Over the holidays, I visited my family and played a board game called Freedom: The Underground Railroad, that simulated abolitionists helping enslaved people to escape to Canada from plantations in the South. I have mixed feelings about the game. I liked that it was a collaborative game, and in many ways provided a richer, more nuanced context for the abolitionism and the underground railroad than what I learned in grade school. At the same time, with players playing as abolitionists, the game felt like it reinforced a savior mentality and tended to minimize the agency of enslaved people and push the horror of slavery and the experience of the enslaved to the background in the game’s historical narrative. Still, it felt refreshing to play a historical game that wasn’t centered around war, resource exploitation, or colonialism.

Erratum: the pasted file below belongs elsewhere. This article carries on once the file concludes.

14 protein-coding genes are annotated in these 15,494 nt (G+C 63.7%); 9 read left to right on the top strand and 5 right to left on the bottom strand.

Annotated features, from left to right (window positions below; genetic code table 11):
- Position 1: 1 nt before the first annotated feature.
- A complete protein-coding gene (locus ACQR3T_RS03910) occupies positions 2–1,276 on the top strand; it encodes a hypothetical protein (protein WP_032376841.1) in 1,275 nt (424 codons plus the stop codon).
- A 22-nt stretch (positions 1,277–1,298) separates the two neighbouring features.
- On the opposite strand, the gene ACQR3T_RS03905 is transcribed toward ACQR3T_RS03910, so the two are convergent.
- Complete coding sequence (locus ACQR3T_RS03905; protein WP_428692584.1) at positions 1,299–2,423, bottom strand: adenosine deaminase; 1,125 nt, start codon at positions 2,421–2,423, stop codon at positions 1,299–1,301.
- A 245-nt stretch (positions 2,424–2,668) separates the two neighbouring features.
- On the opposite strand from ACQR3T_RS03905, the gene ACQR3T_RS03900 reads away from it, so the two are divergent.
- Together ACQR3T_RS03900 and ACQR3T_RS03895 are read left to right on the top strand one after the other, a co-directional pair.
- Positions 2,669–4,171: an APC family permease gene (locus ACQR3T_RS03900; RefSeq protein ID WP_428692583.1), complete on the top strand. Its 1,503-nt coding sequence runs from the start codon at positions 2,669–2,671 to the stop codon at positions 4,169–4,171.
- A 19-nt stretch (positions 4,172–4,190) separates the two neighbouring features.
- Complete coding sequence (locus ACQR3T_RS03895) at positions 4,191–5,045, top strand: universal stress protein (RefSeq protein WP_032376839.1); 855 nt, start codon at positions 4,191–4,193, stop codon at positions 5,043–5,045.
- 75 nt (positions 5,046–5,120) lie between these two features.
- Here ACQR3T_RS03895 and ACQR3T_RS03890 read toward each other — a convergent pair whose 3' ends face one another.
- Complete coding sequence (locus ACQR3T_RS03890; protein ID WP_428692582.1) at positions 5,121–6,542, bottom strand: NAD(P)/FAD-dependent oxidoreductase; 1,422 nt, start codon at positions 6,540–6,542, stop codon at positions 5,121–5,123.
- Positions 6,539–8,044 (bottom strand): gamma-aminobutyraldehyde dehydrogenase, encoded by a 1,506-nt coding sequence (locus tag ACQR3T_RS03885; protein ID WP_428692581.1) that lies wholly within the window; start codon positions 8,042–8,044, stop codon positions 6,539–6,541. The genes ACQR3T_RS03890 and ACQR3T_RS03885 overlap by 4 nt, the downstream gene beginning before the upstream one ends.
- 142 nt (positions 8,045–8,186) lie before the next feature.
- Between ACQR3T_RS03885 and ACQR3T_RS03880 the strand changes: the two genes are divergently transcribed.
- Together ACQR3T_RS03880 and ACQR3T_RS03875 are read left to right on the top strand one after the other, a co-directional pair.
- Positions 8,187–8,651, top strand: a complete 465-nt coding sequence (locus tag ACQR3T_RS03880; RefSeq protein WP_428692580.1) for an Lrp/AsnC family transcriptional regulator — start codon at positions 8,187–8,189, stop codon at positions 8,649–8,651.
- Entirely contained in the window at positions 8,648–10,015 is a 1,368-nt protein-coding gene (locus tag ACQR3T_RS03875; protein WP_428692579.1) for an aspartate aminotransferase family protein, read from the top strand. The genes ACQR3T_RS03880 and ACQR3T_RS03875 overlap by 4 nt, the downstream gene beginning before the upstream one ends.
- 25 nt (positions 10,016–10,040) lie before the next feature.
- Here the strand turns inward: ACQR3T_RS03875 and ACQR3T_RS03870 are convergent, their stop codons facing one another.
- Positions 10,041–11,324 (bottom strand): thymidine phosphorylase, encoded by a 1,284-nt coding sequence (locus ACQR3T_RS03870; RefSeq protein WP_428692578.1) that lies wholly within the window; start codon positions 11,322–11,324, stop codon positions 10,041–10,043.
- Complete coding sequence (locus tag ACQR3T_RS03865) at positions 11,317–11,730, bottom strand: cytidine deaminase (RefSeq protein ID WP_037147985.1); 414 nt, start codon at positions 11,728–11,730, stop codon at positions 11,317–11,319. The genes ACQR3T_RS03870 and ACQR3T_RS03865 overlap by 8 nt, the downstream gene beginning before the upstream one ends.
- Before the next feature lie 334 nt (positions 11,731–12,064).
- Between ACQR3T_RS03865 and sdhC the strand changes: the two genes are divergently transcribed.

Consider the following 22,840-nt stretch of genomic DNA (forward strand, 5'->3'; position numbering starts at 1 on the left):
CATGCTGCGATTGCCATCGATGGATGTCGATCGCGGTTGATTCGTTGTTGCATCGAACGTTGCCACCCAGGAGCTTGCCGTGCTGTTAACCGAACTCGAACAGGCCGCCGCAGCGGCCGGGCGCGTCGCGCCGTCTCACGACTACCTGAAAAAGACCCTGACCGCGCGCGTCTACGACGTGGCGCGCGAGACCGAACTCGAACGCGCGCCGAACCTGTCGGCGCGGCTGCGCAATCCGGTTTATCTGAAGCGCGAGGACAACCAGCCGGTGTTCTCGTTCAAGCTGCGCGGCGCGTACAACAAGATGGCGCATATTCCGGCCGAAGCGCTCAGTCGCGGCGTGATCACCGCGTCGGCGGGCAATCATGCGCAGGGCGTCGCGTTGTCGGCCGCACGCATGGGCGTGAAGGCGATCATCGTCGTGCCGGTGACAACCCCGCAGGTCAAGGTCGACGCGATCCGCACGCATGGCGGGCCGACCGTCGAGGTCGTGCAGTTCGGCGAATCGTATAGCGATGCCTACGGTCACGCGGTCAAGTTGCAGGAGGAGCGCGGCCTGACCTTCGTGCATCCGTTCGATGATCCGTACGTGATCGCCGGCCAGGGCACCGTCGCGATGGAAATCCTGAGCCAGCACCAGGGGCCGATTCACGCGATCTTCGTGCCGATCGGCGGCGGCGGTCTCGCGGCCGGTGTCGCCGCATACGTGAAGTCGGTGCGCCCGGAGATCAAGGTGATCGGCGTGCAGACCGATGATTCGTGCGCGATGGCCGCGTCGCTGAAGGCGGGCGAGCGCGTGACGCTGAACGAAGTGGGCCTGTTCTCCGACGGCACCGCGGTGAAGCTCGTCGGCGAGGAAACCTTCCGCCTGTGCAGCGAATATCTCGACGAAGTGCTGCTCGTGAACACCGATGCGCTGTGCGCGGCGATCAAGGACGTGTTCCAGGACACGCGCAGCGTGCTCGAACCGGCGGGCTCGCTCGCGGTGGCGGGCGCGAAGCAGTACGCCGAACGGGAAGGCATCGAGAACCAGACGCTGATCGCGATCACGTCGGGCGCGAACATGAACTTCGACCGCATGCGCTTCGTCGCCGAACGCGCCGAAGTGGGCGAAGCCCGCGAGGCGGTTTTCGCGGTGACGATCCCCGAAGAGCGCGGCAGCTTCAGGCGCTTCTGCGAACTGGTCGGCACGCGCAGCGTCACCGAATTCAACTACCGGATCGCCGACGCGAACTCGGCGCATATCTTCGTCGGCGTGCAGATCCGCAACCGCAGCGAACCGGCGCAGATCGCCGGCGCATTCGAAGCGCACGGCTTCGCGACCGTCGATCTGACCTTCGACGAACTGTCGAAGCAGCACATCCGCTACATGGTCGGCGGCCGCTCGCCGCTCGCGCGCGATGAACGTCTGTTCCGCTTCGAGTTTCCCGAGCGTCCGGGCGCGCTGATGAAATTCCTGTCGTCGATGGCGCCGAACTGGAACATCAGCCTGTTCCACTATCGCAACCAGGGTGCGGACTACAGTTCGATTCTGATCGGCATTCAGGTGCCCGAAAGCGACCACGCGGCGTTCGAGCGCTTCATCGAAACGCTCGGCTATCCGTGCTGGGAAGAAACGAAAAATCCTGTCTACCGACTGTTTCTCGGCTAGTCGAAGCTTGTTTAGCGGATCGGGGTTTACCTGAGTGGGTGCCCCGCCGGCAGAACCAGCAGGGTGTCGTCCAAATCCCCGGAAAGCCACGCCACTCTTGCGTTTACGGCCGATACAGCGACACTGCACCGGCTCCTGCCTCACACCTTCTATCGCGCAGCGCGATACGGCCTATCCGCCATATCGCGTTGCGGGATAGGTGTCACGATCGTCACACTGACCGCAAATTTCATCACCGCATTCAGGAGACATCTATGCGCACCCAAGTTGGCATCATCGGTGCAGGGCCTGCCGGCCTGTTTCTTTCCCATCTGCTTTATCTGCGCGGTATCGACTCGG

When I first started playing contemporary strategy board games for adults, I was struck by how many games had an uncritical colonial narrative. On a recent trip to LA, I went to an exhibit titled Connecting Seas at the Getty and some of the media in the exhibition made me think that there might be a historical precedence for such colonial games.
Below is a board game from the early 1900s, used to promote Germany’s colonial exploits, that was featured in the exhibit. I wasn’t able to find an image of the game’s cover, but it featured an illustration of a German soldier or sailor surrounded by racist architectures of Africans.
Like any media, games have been and are used to promote normative political or cultural practices of values. Are there any games that reflect a more critical framing of colonialism in history, or a more critical speculative colonial narrative?